Here's a device that drains food from your stomach, via a tube, to the toilet


"All I ask is that there's a way to take off the pounds without exercising, or changing what I eat, or how much of it I eat," says Stephen Colbert. "Other than that I am willing to do anything. Well, anything has finally arrived, and it's called Aspire Assist." Read the rest

Fried Jesus: architect of State Fair deep-fried butter

Abel Gonzales Jr was raised by Tex-Mex restaurateurs, and began his career as God of the deep fryer out of necessity, when he was desperate to come up with a dish for the Texas State Fair's Big Tex Choice Award, and all he had was a fryer. Read the rest

Brown fat therapy reverses Type I diabetes in mouse trial

A Vanderbilt University School of Medicine study published in Endocrinology and Metabolism found that mice with Type I diabetes that received brown fat transplants had their diabetes reversed 53% of the time. Read the rest

Superweapons in the hyperpalatability wars

Foods containing mixtures of salt, fat, sugar and starch are "hyperpalatable" and induce strong, habitual compulsions to consume; the most successful high-calorie dishes are engineered to deliver staggering loads of all four, singly and in combination. Read the rest

Turd transplant leads to rapid weight-gain and obesity

A woman whose c.difficile infection was treated with a fecal transplant from her overweight daughter experienced rapid and dramatic weight gain as soon as her daughter's microbial nation took hold in her gut. Read the rest

Bilious Alka-Seltzer shill, 1942

Hard to imagine a contemporary ad headed with a picture showing a man who's just vomited into his mouth. Read the rest

Roca Labs sues unhappy customer who agreed to testify against it

This is the "non-surgical gastric bypass" company whose terms of service forbid complaining, and require you to let them use any kind of success you experience to publicly endorse the company, who are suing for having a message board where its customers are complaining about its product. Read the rest

Roca Labs threatens suit against customers who helped website it is also suing

Roca makes a dubious weight-loss product whose fine-print makes you promise not to complain, and the customers were cited by, whom Roca is suing for providing a place where dissatisfied customers could air their grievances. Read the rest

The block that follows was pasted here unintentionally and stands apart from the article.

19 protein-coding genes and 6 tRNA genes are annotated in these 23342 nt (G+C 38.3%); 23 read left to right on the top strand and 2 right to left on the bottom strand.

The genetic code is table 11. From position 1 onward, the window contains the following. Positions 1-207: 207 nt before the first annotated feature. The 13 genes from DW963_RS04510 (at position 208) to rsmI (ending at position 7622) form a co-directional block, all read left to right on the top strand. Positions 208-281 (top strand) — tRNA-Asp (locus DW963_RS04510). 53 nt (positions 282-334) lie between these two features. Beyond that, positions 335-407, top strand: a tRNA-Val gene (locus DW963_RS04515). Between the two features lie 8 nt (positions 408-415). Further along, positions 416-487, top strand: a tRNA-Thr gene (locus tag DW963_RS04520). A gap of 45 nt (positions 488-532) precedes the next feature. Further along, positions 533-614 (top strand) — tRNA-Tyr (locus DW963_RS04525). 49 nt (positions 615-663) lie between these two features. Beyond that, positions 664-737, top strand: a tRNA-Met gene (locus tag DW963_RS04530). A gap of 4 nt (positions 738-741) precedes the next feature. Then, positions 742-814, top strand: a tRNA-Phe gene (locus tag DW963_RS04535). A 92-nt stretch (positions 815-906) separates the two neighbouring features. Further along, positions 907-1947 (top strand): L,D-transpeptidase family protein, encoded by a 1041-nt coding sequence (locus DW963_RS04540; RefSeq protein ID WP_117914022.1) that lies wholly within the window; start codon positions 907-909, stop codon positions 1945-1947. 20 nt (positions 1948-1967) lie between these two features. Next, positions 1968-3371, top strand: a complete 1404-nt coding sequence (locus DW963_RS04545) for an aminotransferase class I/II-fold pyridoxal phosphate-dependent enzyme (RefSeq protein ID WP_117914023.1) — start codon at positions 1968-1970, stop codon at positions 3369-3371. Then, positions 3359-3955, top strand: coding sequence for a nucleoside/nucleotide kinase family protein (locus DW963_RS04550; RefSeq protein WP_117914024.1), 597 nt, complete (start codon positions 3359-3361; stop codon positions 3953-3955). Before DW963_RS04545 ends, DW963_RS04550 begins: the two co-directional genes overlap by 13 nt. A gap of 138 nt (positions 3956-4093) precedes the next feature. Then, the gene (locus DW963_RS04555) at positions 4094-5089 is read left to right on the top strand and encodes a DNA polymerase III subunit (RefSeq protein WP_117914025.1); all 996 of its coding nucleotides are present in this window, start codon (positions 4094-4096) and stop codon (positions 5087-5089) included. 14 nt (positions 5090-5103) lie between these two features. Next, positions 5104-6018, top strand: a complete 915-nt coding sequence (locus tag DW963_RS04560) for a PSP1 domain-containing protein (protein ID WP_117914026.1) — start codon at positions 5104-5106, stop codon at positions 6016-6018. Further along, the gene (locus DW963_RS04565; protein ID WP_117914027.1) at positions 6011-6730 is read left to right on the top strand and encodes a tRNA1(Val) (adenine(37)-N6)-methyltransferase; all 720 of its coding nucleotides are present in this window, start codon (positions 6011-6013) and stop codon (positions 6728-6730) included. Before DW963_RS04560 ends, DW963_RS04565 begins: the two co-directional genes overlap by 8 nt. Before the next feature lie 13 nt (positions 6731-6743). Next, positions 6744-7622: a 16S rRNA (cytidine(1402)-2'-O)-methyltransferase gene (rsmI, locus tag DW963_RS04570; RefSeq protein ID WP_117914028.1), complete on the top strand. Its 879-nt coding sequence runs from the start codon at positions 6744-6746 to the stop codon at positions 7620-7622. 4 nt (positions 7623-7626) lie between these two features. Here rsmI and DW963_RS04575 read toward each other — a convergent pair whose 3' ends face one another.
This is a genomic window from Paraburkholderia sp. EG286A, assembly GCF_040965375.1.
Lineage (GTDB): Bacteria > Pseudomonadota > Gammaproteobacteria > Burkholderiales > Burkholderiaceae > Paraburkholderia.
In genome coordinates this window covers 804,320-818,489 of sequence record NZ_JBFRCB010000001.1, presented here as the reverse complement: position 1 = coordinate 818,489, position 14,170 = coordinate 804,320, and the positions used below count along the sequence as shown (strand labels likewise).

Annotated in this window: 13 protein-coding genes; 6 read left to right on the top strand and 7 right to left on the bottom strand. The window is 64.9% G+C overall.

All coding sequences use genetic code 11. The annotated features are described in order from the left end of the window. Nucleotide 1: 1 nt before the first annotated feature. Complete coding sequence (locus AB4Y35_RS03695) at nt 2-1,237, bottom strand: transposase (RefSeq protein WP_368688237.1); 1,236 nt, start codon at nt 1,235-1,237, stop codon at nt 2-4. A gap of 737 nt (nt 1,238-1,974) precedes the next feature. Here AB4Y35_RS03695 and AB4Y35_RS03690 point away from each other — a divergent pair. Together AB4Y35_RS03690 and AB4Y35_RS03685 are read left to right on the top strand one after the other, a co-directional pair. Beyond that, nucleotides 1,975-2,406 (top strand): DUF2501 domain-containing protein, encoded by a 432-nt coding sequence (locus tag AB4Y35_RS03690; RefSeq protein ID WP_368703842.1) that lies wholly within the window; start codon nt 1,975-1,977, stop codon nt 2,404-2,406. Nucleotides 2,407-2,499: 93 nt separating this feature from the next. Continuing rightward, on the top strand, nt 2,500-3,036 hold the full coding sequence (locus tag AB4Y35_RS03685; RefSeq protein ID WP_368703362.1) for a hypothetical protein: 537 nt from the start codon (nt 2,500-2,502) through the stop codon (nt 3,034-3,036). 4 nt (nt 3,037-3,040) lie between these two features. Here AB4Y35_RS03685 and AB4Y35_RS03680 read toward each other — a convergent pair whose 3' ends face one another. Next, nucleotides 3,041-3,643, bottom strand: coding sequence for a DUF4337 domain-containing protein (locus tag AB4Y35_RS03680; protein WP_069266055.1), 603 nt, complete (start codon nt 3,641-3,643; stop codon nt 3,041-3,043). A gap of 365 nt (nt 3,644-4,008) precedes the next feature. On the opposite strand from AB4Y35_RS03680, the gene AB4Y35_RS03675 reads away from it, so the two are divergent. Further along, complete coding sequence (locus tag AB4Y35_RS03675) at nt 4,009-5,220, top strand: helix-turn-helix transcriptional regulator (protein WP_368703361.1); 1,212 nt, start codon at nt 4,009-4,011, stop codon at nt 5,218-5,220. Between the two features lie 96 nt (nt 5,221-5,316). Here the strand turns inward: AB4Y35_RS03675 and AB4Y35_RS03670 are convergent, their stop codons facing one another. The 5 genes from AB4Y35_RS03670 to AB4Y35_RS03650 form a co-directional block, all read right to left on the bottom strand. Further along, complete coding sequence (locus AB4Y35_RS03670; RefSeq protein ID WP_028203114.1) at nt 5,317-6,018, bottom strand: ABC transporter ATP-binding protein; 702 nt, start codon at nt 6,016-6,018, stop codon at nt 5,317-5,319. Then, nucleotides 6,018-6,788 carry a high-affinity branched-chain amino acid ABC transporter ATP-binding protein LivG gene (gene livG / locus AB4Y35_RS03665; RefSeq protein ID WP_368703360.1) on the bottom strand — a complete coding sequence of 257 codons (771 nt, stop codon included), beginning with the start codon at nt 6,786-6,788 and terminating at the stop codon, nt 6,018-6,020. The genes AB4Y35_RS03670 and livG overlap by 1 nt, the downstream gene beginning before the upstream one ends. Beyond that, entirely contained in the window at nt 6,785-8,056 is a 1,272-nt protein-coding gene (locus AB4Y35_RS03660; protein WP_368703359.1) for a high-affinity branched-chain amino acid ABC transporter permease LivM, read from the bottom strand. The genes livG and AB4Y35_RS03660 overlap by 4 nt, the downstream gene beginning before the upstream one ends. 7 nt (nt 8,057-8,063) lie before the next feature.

Sportsfans offered toilet-seat made of mystery meat & beer-cheese

The Horse Collar is a $20 monster kielbasa sold at the Green Bay Packers' Lambeau Field, intended for consumption by two persons ("If you can tackle this one alone, you're a champ" -Lambeau Field executive chef Heath Barbato). Read the rest

Long-term weight loss considered nearly impossible

Here's a CBC science piece quoting several obesity experts argues that long-term weight loss is almost impossible, saying that (uncited) meta-analyses of weight-loss intervention found that in the 5- to 10-year range, most weight-loss was reversed. According to Tim Caulfield, who holds a Canada Research Chair in Health Law and Policy, this is an open secret in scholarly and scientific weight-loss circles, but no one wants to talk about it for fear that it will scare people off of healthier eating and exercise regimes, which have benefits independent of weight-loss.

I found the article frustrating. While I am willing to stipulate that the data on long-term weight-loss suggests extreme difficulty, I wish the journalist had found biologists or doctors to discuss the issue, and had cited actual, specific research to support the claims made, which would make it easier to parse the nuances in the piece. It's not that I think that interdisciplinary lawyers with an undergraduate science background have something to say on this (I am 100 percent for interdisciplinary researchers, especially on complex questions like obesity), and while I think that psychologists like Traci Mann have a lot to say about some dimensions of weight-loss, it would have been great to find out what endocrinologists and other bioscience-types had to say about the phenomenon.

For my part, I went from about 250 lbs to about 170 in 2002/3, by eating a very low-carb diet. This morning, I weighed in at 176 lbs. I attribute my sustained weight loss to daily swimming (which I do for physiotherapy for chronic back pain) and a moderate-carb diet, as well as a two-day-a-week 600 calorie fasting regime. Read the rest

Nutritionists' professional events catered by McD's, sponsored by High Fructose Corn Syrup

An alarming report from the California Dietetic Association describes a kind of corporatist apocalyptic nightmare where junk-food companies pony up fat sponsorships in order to pervert the agenda and distort the science. Nutritionists, like other medical professionals, have to attend educational meetings in order to keep up their credentials.